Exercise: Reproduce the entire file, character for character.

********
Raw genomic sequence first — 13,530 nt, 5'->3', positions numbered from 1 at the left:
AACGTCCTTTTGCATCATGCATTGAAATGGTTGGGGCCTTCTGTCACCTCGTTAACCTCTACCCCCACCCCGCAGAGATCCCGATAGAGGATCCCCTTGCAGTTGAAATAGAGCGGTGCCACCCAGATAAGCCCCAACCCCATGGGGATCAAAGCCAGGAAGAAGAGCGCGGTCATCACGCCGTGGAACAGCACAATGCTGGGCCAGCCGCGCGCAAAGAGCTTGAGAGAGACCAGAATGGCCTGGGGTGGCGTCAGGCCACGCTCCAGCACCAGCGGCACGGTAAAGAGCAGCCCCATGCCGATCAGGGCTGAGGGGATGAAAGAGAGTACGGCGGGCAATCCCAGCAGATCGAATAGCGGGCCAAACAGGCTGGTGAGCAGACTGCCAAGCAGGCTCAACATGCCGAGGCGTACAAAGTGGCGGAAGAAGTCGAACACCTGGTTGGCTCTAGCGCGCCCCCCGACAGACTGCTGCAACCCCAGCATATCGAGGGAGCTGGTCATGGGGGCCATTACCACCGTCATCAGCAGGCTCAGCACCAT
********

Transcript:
Raw genomic sequence first — 13,530 nt, 5'->3', positions numbered from 1 at the left:
AACGTCCTTTTGCATCATGCATTGAAATGGTTGGGGCCTTCTGTCACCTCGTTAACCTCTACCCCCACCCCGCAGAGATCCCGATAGAGGATCCCCTTGCAGTTGAAATAGAGCGGTGCCACCCAGATAAGCCCCAACCCCATGGGGATCAAAGCCAGGAAGAAGAGCGCGGTCATCACGCCGTGGAACAGCACAATGCTGGGCCAGCCGCGCGCAAAGAGCTTGAGAGAGACCAGAATGGCCTGGGGTGGCGTCAGGCCACGCTCCAGCACCAGCGGCACGGTAAAGAGCAGCCCCATGCCGATCAGGGCTGAGGGGATGAAAGAGAGTACGGCGGGCAATCCCAGCAGATCGAATAGCGGGCCAAACAGGCTGGTGAGCAGACTGCCAAGCAGGCTCAACATGCCGAGGCGTACAAAGTGGCGGAAGAAGTCGAACACCTGGTTGGCTCTAGCGCGCCCCCCGACAGACTGCTGCAACCCCAGCATATCGAGGGAGCTGGTCATGGGGGCCATTACCACCGTCATCAGCAGGCTCAGCACCAT